I do not, however, accept the noble Lord's view of the situation. He does not appear to me to have drawn a proper distinction between what I will call capital and revenue expenditure. We have been engaged in a momentous war, and money has been lavished upon it of necessity, and until the clearing up process is completed the capital account cannot be closed down. It would, to my mind, be just as unfair to insist upon revenue providing for much of the special expenditure which still has to be incurred as for the expenditure that has had to be met during the past five years. It is regrettable that receipts for what are termed "Miscellaneous" in the White Paper should have fallen so much below the estimate, but if, as the noble Viscount, Lord Milner, intimated, this falling off is mainly a deferment of payments and not due to a too sanguine view of values, this item will be made up next year or soon after.

What really most concerns me, and I think most of your Lordships, and I believe the country generally, is the future, when we shall return to normal conditions. It is the existing state of uncertainty that is harassing the community and is larely responsible for two things—the extravagance of living amongst certain classes of the community, and the large amount of currency notes in circulation. The cry of the extravagant is "Let us eat and drink, for to-morrow we die; let us have a good time while we can." And the small capitalist says, "If there is to be a raid on my savings they are less likely to be discovered if I have them in the form of notes that I can conceal if the necessity arises." I am afraid that the noble and learned Lord's suggestion as to the way in which an equilibrium can be brought about is not likely to diminish this feeling of uncertainty. He puts forward three plans for improving the situation. First, a general levy upon capital; second, a capital levy upon war profits; and third, an increased Income Tax. The first plan can, I think, be dismissed for three very good reasons. The figures put before us were intended to prove that there was need of an increase in our annual income. A Capital Levy would not do that; it would produce once and once only a large sum, but it is obvious that you could not go on with a Capital Levy year by year. Secondly, it would be unwise in the extreme to take from the capitalist his sinews of war, having regard to the fact that thereby the State would lose the 30 per cent. it now receives on the product of that capital. Thirdly, it would enormously diminish the earning power of the nation if its capital resources were diminished.

The second plan, to make a Capital Levy upon war profits, would no doubt be popular with a very large section of the community who naturally, I think, dislike the profiteer. But would it be fair to attack the profiteer now? The State made a bargain with him. It was quite open to the State at the time to say, "During the war we will take all the profits you make in excess of the pre-war figure"; but the State did not say so. The State said it would be content with 60 per cent., then with 80 per cent., and latterly with 40 per cent. The so-called "profiteer" has kept to his bargain, and to my mind it is too late to revise the situation. There is, however, a class of profiteer who has not paid his full share of taxation; he has earned a large income during part of the war time and he has now sold his business at an extravagant price. His income has been taxed, but his profit upon his sale goes absolutely free.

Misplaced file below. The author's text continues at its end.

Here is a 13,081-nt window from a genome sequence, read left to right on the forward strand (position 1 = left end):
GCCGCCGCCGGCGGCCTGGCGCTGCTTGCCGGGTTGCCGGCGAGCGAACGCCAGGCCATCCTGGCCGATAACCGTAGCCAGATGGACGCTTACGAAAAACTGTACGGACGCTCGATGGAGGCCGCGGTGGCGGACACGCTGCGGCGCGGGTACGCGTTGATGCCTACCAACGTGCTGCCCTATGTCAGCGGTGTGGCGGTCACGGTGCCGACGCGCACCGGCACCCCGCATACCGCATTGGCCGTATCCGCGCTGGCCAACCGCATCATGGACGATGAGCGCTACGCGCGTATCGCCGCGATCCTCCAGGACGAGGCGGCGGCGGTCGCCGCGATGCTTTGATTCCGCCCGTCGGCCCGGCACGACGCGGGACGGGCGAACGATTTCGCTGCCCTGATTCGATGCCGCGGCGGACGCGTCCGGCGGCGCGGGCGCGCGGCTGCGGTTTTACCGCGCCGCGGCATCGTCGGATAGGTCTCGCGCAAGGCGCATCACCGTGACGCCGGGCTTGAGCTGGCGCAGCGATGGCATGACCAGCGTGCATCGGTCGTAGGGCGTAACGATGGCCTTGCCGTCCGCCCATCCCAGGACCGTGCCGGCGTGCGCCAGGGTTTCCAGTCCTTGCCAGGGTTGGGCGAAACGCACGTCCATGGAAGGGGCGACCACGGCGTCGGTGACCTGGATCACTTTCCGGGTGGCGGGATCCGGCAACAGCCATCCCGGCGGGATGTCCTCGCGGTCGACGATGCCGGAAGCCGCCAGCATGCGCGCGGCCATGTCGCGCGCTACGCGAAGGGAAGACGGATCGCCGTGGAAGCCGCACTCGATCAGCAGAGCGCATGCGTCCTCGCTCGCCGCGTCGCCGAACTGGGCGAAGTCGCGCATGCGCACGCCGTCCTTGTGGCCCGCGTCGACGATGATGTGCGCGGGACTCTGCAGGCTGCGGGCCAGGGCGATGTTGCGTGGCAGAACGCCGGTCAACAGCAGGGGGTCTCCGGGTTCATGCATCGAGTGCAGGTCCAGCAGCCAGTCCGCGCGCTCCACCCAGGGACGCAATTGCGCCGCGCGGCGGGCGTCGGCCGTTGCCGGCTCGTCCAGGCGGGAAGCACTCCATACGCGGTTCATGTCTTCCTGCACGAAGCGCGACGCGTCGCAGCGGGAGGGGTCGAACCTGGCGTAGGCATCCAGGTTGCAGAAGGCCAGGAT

The third alternative is a large increase in Income Tax. Lord Milner pointed out that the measure of a good tax was to be gauged by its progressive productivity. So far the Income Tax has responded well, and it may be that a few more pence can be squeezed out of it—but I doubt it. It would greatly restore, I am certain, the feeling of security which is essential to business progress if the Income Tax-payer could feel that a maximum had been reached. The figures that have been placed before us in the White Paper alluded to by Lord Emmott must of necessity, notwithstanding what has been, be the purest of estimates; still we must remember that they have been prepared by a Chancellor of the Exchequer who has the knowledge that his previous figures were too optimistic, so I do not suppose he has erred upon that side on the present occasion. I mention this because I notice two rather important omissions from that statement —there is no bread subsidy, and there is no railway compensation. I hope that the omission of the latter is an indication el the intention to place the railways again upon a commercial basis. Assuming, however—as I think we have every right to do—that the statement is drawn upon conservative lines, we are justified in believing that the worst is passed and that the future, although difficult in the extreme, is not alarming.

I notice that the item for war pensions in the same White Paper is put at £20,000,000. That must be a diminishing quantity. Year by year the number of pensioners must decrease; therefore the £120,000,000 taken as a maximum will in following years be steadily reduced. I myself am very doubtful whether enough credit is given in the same statement in respect of interest upon loans to the Dominions and to our Allies. It is reasonable to expect that in a comparatively short time a very large amount of money will be received in respect of the loans that we have made. At an early date, I should imagine, we shall get it from our Dominions, and I cannot conceive it possible that our Allies will not at a comparatively early date begin to pay a considerable part of the sums which are due from them.